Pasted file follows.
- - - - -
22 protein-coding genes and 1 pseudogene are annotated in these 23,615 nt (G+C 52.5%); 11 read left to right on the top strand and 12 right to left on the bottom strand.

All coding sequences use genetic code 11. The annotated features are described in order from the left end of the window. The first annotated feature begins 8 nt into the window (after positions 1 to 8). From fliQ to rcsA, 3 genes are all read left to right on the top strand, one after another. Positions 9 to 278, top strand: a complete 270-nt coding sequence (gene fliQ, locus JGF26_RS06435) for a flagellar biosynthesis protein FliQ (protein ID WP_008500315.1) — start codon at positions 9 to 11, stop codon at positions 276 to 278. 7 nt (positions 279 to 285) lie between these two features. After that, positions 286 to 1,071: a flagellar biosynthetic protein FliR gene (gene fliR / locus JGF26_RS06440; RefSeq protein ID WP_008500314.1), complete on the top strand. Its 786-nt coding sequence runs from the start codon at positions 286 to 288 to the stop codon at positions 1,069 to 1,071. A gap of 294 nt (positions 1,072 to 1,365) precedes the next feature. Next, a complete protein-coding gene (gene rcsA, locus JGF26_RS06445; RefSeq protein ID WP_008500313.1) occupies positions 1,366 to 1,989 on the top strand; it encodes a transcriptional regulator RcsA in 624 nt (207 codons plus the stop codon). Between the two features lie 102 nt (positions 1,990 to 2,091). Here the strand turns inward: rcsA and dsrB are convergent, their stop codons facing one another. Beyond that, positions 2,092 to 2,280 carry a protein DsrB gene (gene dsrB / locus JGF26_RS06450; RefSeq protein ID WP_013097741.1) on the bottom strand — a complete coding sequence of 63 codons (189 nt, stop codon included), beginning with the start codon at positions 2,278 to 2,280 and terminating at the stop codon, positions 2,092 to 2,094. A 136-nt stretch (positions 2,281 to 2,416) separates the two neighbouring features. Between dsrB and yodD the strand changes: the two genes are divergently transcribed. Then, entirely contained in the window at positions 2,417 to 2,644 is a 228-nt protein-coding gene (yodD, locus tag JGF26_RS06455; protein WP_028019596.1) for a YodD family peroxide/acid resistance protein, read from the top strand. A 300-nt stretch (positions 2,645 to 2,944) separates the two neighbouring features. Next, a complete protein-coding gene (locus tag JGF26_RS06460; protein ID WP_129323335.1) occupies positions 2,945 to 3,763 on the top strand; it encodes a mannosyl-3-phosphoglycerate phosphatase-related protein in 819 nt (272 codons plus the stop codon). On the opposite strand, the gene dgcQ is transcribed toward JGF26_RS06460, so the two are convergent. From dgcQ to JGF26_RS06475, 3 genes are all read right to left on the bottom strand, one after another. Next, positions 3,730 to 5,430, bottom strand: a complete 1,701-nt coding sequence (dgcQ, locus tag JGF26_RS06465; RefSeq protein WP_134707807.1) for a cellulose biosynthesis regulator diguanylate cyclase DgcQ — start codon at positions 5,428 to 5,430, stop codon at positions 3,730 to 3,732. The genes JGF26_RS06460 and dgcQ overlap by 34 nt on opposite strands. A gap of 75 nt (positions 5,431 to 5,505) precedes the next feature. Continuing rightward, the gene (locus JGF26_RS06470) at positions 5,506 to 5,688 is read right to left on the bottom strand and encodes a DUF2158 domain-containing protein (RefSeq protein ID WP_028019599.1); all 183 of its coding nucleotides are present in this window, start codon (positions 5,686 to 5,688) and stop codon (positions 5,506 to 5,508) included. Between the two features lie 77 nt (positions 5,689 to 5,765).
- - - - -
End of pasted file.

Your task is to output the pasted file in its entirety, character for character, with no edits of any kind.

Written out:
22 protein-coding genes and 1 pseudogene are annotated in these 23,615 nt (G+C 52.5%); 11 read left to right on the top strand and 12 right to left on the bottom strand.

All coding sequences use genetic code 11. The annotated features are described in order from the left end of the window. The first annotated feature begins 8 nt into the window (after positions 1 to 8). From fliQ to rcsA, 3 genes are all read left to right on the top strand, one after another. Positions 9 to 278, top strand: a complete 270-nt coding sequence (gene fliQ, locus JGF26_RS06435) for a flagellar biosynthesis protein FliQ (protein ID WP_008500315.1) — start codon at positions 9 to 11, stop codon at positions 276 to 278. 7 nt (positions 279 to 285) lie between these two features. After that, positions 286 to 1,071: a flagellar biosynthetic protein FliR gene (gene fliR / locus JGF26_RS06440; RefSeq protein ID WP_008500314.1), complete on the top strand. Its 786-nt coding sequence runs from the start codon at positions 286 to 288 to the stop codon at positions 1,069 to 1,071. A gap of 294 nt (positions 1,072 to 1,365) precedes the next feature. Next, a complete protein-coding gene (gene rcsA, locus JGF26_RS06445; RefSeq protein ID WP_008500313.1) occupies positions 1,366 to 1,989 on the top strand; it encodes a transcriptional regulator RcsA in 624 nt (207 codons plus the stop codon). Between the two features lie 102 nt (positions 1,990 to 2,091). Here the strand turns inward: rcsA and dsrB are convergent, their stop codons facing one another. Beyond that, positions 2,092 to 2,280 carry a protein DsrB gene (gene dsrB / locus JGF26_RS06450; RefSeq protein ID WP_013097741.1) on the bottom strand — a complete coding sequence of 63 codons (189 nt, stop codon included), beginning with the start codon at positions 2,278 to 2,280 and terminating at the stop codon, positions 2,092 to 2,094. A 136-nt stretch (positions 2,281 to 2,416) separates the two neighbouring features. Between dsrB and yodD the strand changes: the two genes are divergently transcribed. Then, entirely contained in the window at positions 2,417 to 2,644 is a 228-nt protein-coding gene (yodD, locus tag JGF26_RS06455; protein WP_028019596.1) for a YodD family peroxide/acid resistance protein, read from the top strand. A 300-nt stretch (positions 2,645 to 2,944) separates the two neighbouring features. Next, a complete protein-coding gene (locus tag JGF26_RS06460; protein ID WP_129323335.1) occupies positions 2,945 to 3,763 on the top strand; it encodes a mannosyl-3-phosphoglycerate phosphatase-related protein in 819 nt (272 codons plus the stop codon). On the opposite strand, the gene dgcQ is transcribed toward JGF26_RS06460, so the two are convergent. From dgcQ to JGF26_RS06475, 3 genes are all read right to left on the bottom strand, one after another. Next, positions 3,730 to 5,430, bottom strand: a complete 1,701-nt coding sequence (dgcQ, locus tag JGF26_RS06465; RefSeq protein WP_134707807.1) for a cellulose biosynthesis regulator diguanylate cyclase DgcQ — start codon at positions 5,428 to 5,430, stop codon at positions 3,730 to 3,732. The genes JGF26_RS06460 and dgcQ overlap by 34 nt on opposite strands. A gap of 75 nt (positions 5,431 to 5,505) precedes the next feature. Continuing rightward, the gene (locus JGF26_RS06470) at positions 5,506 to 5,688 is read right to left on the bottom strand and encodes a DUF2158 domain-containing protein (RefSeq protein ID WP_028019599.1); all 183 of its coding nucleotides are present in this window, start codon (positions 5,686 to 5,688) and stop codon (positions 5,506 to 5,508) included. Between the two features lie 77 nt (positions 5,689 to 5,765).